Dream Walkin’, his most recent release with vocalist and percussionist Leonard Patton, brings an intriguing variety of influences .A revelation is just how fine a vocalist Leonard Patton is. He has a rich voice, soulful with clear sense of dynamics. A jazzed-up take on the Beatles pop hit “Can’t Find Me Love” showcases him charging the lyrics with a trumpet player’s spirit, popping at the high notes and revealing a wonderful singing unison lines with Sprague’s agile chord work. Patton, as well, is an adept and responsive percussionist, preferring a minimal set up, in perfect sync with Sprague through the gorgeously modulated melodies and keenly swift improvisations.

The album has a diverse selection of songs that might suggest that the album would become too diffuse and seem likewise directionless in intent, but Sprague and Patton achieve a tight yet flexible sound, allowing music to flow without harsh contrasts. Sprague performs a heart breaking version of the classic “Shenandoah,” his guitar, reverberating and chiming on the aching build of tension and release, and Patton follows with a chorus that makes the song ache even more with the longing for missed people, places, and things. This segues, unexpectedly, with a galloping version of James Taylor’s song “Your Smiling Face,” the perfect resolution to the yearning of the song before it. Patton’s voice perks up, Sprague’s guitar picks up the tempo, and what seemed like a sad moment of reflection becomes joyful.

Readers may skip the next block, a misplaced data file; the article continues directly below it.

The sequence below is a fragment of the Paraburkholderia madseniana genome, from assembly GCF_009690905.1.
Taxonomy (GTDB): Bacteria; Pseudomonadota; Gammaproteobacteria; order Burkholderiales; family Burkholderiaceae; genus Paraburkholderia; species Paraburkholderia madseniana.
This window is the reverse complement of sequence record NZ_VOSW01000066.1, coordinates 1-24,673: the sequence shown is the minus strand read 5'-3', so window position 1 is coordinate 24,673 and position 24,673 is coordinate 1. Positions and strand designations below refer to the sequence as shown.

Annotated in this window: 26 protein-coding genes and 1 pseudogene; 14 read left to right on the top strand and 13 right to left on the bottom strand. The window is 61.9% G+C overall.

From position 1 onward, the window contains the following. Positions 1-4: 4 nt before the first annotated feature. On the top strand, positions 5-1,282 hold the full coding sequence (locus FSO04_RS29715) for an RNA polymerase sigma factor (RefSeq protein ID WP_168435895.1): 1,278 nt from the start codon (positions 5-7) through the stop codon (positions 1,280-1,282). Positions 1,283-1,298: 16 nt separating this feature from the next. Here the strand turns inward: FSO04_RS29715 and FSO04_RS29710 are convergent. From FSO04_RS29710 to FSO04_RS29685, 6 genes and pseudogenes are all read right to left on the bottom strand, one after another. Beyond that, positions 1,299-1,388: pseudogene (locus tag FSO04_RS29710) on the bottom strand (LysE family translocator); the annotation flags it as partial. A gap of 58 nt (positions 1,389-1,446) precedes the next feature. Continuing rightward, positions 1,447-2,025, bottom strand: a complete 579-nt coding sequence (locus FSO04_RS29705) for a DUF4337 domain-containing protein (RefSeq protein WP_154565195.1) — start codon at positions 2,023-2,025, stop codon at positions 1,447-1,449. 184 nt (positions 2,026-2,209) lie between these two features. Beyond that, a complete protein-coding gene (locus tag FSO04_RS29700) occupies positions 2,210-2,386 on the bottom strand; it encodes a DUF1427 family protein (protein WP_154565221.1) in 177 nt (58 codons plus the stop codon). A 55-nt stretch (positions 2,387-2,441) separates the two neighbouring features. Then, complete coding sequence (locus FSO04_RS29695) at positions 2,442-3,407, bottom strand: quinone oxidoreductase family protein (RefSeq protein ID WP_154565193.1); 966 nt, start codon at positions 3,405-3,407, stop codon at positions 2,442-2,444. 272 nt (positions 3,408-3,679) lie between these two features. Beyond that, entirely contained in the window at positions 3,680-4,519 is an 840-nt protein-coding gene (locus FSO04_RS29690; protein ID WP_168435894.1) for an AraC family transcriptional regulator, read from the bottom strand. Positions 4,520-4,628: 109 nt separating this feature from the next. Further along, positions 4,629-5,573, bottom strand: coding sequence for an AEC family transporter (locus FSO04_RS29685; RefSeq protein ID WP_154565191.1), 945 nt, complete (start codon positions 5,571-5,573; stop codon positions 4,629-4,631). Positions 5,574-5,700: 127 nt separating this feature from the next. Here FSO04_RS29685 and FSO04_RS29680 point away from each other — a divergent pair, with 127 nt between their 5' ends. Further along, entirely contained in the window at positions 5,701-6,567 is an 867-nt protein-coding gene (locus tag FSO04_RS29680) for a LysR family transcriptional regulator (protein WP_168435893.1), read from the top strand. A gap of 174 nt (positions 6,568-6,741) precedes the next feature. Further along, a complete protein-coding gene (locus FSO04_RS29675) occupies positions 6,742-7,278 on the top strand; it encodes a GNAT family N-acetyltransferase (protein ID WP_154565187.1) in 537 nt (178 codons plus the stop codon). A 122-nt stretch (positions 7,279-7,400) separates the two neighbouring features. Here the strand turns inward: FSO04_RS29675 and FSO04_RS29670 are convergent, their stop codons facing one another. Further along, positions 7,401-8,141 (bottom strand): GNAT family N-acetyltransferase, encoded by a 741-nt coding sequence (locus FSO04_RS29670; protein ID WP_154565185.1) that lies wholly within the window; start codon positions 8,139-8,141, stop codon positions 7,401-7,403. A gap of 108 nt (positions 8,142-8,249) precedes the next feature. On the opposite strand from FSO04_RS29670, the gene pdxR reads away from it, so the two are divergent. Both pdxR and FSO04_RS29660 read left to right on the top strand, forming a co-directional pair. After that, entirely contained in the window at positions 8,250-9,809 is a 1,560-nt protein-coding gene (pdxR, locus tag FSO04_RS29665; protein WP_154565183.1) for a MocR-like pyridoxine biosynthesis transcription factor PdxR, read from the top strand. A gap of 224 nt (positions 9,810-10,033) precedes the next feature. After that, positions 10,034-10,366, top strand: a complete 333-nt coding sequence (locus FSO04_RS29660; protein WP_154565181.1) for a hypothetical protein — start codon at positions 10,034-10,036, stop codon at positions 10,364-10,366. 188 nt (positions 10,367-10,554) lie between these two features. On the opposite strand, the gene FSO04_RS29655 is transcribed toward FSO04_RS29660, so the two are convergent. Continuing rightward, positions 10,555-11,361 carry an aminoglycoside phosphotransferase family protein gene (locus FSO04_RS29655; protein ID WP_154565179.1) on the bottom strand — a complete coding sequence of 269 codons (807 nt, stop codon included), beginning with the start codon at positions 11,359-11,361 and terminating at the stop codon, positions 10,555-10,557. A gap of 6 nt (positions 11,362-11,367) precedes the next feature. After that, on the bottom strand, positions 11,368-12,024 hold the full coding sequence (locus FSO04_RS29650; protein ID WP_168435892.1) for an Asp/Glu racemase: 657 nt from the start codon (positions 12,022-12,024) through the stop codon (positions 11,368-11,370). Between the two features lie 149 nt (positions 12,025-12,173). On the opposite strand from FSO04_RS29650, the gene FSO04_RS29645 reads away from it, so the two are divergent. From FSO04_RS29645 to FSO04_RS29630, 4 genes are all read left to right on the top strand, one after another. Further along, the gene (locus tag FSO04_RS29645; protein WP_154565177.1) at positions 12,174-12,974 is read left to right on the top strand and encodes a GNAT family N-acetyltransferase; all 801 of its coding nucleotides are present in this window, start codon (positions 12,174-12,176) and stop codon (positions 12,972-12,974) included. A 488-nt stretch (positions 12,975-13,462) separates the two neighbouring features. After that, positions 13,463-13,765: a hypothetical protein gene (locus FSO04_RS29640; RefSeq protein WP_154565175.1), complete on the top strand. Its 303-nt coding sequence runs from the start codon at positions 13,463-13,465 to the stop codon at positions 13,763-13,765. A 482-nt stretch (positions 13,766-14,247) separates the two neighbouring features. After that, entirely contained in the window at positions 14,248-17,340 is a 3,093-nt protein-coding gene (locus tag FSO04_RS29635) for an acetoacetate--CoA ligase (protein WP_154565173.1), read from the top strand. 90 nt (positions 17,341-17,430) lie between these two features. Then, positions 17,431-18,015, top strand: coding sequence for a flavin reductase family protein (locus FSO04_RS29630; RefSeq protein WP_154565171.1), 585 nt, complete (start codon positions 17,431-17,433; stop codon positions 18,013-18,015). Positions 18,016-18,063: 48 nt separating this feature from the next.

Dream Walkin’ is joyful in total. The arrangements are tight but not constricted, loose in the sense of musicians who know the structure, the subtle tones, and the unexpected detours of song and are able to anticipate each other’s next move. Also remarkable is the full sound the two create; one admires Sprague not just for his speed and technique, but also for the dexterity of his finger picking and the finesse he allows when he uses a pick. And you come to appreciate, with each listen, the sure, discreet work Patton brings to the percussion tasks.

(Originally published in the San Diego Troubadour, reprinted with kind permission.)